Despite the importance of species discovery, the processes including collecting, recognizing, and describing new species are poorly understood. Data are presented for flowering plants, measuring quantitatively the lag between the date a specimen of a new species was collected for the first time and when it was subsequently described and published. The data from our sample of new species published between 1970 and 2010 show that only 16% were described within five years of being collected for the first time. The description of the remaining 84% involved much older specimens, with nearly one-quarter of new species descriptions involving specimens >50 y old. Extrapolation of these results suggest that, of the estimated 70,000 species still to be described, more than half already have been collected and are stored in herbaria. Effort, funding, and research focus should, therefore, be directed as much to examining extant herbarium material as collecting new material in the field.herbarium specimen | monograph | taxonomy A ccurate species recognition underpins our knowledge of global biodiversity (1-3). In recent years, the lack of taxono mic activity has led to increased political (4) and scientific calls (3) to invest in the science of taxonomy, which is fundamental for what we know about species-level diversity. The assumptions behind these demands are that increased resources would necessarily lead to increased taxonomic productivity and accuracy. Given finite resources, it is essential that scientifically sound criteria regarding where funds should most usefully be targeted are used to determine priorities for taxonomic research. It is therefore surprising that the processes of collecting, recognizing, and describing species are poorly understood and only rarely discussed (5-7) and that there is little research focused on the processes that result in the recognition of new species. Many groups of organisms are so poorly known that measuring any aspect of the discovery process suffers from lack of data. In terms of completing the species-level "inventory of life," the flowering plants are viewed as an attainable priority research target because they are already relatively well known and the final inventory is estimated to be only 10-20% from completion (8). Furthermore, plants are pivotal organisms for monitoring and measuring global biodiversity because they comprise a species-rich component of almost all habitats on earth (9). An enhanced scientific understanding of the discovery process for flowering plants could help define specific priorities for funding agencies and facilitate the meeting of global biodiversity targets. Here, we focus on the temporal dynamics of the lag between the collection of flowering plant specimens and their subsequent recognition and description as new species (7). For a representative dataset, the discovery time (I) between the date of the earliest specimen collected (C) and date the description was published (D) was calculated for each species (Fig. 1). ResultsDiscovery I ranged fro...
Crop pests and pathogens (CPPs) present a growing threat to food security and ecosystem management. The interactions between plants and their natural enemies are influenced by environmental conditions and thus global warming and climate change could affect CPP ranges and impact. Observations of changing CPP distributions over the twentieth century suggest that growing agricultural production and trade have been most important in disseminating CPPs, but there is some evidence for a latitudinal bias in range shifts that indicates a global warming signal. Species distribution models using climatic variables as drivers suggest that ranges will shift latitudinally in the future. The rapid spread of the Colorado potato beetle across Eurasia illustrates the importance of evolutionary adaptation, host distribution, and migration patterns in affecting the predictions of climate-based species distribution models. Understanding species range shifts in the framework of ecological niche theory may help to direct future research needs.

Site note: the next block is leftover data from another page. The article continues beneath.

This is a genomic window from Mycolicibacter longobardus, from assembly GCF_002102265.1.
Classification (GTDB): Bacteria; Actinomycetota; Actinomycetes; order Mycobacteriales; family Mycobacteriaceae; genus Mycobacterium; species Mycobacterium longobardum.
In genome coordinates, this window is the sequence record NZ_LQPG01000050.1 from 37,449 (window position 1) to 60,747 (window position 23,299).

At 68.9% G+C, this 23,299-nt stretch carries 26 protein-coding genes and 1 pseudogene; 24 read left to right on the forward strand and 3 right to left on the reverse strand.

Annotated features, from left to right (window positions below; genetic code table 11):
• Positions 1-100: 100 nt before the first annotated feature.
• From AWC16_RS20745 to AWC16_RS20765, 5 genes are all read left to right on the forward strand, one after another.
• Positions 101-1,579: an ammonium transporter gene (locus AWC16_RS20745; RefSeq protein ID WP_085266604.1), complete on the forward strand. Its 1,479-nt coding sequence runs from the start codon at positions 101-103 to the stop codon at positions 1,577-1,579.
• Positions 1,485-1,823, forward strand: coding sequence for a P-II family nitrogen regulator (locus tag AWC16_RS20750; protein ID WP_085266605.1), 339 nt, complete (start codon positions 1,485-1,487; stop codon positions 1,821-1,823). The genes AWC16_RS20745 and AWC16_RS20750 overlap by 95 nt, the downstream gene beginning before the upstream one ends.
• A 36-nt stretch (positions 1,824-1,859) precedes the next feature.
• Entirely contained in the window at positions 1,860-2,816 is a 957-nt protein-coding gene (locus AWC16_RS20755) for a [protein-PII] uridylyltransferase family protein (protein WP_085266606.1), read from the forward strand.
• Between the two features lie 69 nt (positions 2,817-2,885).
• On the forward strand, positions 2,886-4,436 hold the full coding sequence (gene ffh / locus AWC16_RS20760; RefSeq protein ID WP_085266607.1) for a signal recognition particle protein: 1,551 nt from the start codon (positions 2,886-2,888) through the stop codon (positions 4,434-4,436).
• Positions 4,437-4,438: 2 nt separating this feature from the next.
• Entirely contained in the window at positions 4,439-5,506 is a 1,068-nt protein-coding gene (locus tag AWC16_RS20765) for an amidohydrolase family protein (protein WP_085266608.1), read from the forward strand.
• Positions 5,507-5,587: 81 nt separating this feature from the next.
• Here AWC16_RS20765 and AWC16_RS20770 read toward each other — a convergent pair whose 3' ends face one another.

A common approach to estimating the total number of extant species in a taxonomic group is to extrapolate from the temporal pattern of known species descriptions. A formal statistical approach to this problem is provided. The approach is applied to a number of global datasets for birds, ants, mosses, lycophytes, monilophytes (ferns and horsetails), gymnosperms and also to New World grasses and UK flowering plants. Overall, our results suggest that unless the inventory of a group is nearly complete, estimating the total number of species is associated with very large margins of error. The strong influence of unpredictable variations in the discovery process on species accumulation curves makes these data unreliable in estimating total species numbers.
scite is a Brooklyn-based startup that helps researchers better discover and understand research articles through Smart Citations–citations that display the context of the citation and describe whether the article provides supporting or contrasting evidence. scite is used by students and researchers from around the world and is funded in part by the National Science Foundation and the National Institute on Drug Abuse of the National Institutes of Health.
334 Leonard St
Brooklyn, NY 11211
Copyright © 2023 scite Inc. All rights reserved.
Made with 💙 for researchers